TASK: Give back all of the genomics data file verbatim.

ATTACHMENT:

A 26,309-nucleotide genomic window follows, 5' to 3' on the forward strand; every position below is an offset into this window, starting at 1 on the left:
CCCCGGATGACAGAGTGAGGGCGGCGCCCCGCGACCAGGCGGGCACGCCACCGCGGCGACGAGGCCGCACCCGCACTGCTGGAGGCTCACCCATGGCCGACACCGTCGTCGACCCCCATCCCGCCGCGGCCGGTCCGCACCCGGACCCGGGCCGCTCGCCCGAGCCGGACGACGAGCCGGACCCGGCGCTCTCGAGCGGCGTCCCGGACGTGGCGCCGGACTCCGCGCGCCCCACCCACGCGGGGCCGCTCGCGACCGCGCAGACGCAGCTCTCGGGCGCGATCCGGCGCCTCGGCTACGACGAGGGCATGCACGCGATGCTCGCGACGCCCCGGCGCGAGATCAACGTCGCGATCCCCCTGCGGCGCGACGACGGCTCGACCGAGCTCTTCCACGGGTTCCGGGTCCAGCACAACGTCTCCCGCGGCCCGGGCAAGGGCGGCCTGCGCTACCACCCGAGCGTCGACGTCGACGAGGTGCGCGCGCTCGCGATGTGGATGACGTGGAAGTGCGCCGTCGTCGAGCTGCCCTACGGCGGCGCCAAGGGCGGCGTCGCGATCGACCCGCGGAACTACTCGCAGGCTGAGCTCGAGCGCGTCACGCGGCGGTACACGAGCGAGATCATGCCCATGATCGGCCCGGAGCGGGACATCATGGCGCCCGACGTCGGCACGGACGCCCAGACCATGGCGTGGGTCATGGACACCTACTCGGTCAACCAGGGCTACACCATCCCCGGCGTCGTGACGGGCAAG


A 26,309-nucleotide genomic window follows, 5' to 3' on the forward strand; every position below is an offset into this window, starting at 1 on the left:
CCCCGGATGACAGAGTGAGGGCGGCGCCCCGCGACCAGGCGGGCACGCCACCGCGGCGACGAGGCCGCACCCGCACTGCTGGAGGCTCACCCATGGCCGACACCGTCGTCGACCCCCATCCCGCCGCGGCCGGTCCGCACCCGGACCCGGGCCGCTCGCCCGAGCCGGACGACGAGCCGGACCCGGCGCTCTCGAGCGGCGTCCCGGACGTGGCGCCGGACTCCGCGCGCCCCACCCACGCGGGGCCGCTCGCGACCGCGCAGACGCAGCTCTCGGGCGCGATCCGGCGCCTCGGCTACGACGAGGGCATGCACGCGATGCTCGCGACGCCCCGGCGCGAGATCAACGTCGCGATCCCCCTGCGGCGCGACGACGGCTCGACCGAGCTCTTCCACGGGTTCCGGGTCCAGCACAACGTCTCCCGCGGCCCGGGCAAGGGCGGCCTGCGCTACCACCCGAGCGTCGACGTCGACGAGGTGCGCGCGCTCGCGATGTGGATGACGTGGAAGTGCGCCGTCGTCGAGCTGCCCTACGGCGGCGCCAAGGGCGGCGTCGCGATCGACCCGCGGAACTACTCGCAGGCTGAGCTCGAGCGCGTCACGCGGCGGTACACGAGCGAGATCATGCCCATGATCGGCCCGGAGCGGGACATCATGGCGCCCGACGTCGGCACGGACGCCCAGACCATGGCGTGGGTCATGGACACCTACTCGGTCAACCAGGGCTACACCATCCCCGGCGTCGTGACGGGCAAG